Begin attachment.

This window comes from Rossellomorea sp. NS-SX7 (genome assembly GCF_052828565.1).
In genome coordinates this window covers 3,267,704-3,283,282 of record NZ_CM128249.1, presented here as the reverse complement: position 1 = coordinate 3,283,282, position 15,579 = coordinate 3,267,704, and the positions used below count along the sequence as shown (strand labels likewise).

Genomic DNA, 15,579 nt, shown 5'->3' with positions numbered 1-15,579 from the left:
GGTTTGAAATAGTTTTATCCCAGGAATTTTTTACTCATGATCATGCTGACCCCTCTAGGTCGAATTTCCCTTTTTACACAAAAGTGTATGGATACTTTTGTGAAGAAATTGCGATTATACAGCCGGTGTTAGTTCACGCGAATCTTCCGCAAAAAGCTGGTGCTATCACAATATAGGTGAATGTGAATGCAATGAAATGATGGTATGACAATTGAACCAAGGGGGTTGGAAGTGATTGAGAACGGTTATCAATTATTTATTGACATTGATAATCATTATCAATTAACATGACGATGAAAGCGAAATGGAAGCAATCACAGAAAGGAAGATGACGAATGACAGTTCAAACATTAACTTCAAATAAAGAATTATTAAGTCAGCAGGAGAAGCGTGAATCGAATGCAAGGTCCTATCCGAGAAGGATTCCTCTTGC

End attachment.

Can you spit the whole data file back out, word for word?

This window comes from Rossellomorea sp. NS-SX7 (genome assembly GCF_052828565.1).
In genome coordinates this window covers 3,267,704-3,283,282 of record NZ_CM128249.1, presented here as the reverse complement: position 1 = coordinate 3,283,282, position 15,579 = coordinate 3,267,704, and the positions used below count along the sequence as shown (strand labels likewise).

Genomic DNA, 15,579 nt, shown 5'->3' with positions numbered 1-15,579 from the left:
GGTTTGAAATAGTTTTATCCCAGGAATTTTTTACTCATGATCATGCTGACCCCTCTAGGTCGAATTTCCCTTTTTACACAAAAGTGTATGGATACTTTTGTGAAGAAATTGCGATTATACAGCCGGTGTTAGTTCACGCGAATCTTCCGCAAAAAGCTGGTGCTATCACAATATAGGTGAATGTGAATGCAATGAAATGATGGTATGACAATTGAACCAAGGGGGTTGGAAGTGATTGAGAACGGTTATCAATTATTTATTGACATTGATAATCATTATCAATTAACATGACGATGAAAGCGAAATGGAAGCAATCACAGAAAGGAAGATGACGAATGACAGTTCAAACATTAACTTCAAATAAAGAATTATTAAGTCAGCAGGAGAAGCGTGAATCGAATGCAAGGTCCTATCCGAGAAGGATTCCTCTTGC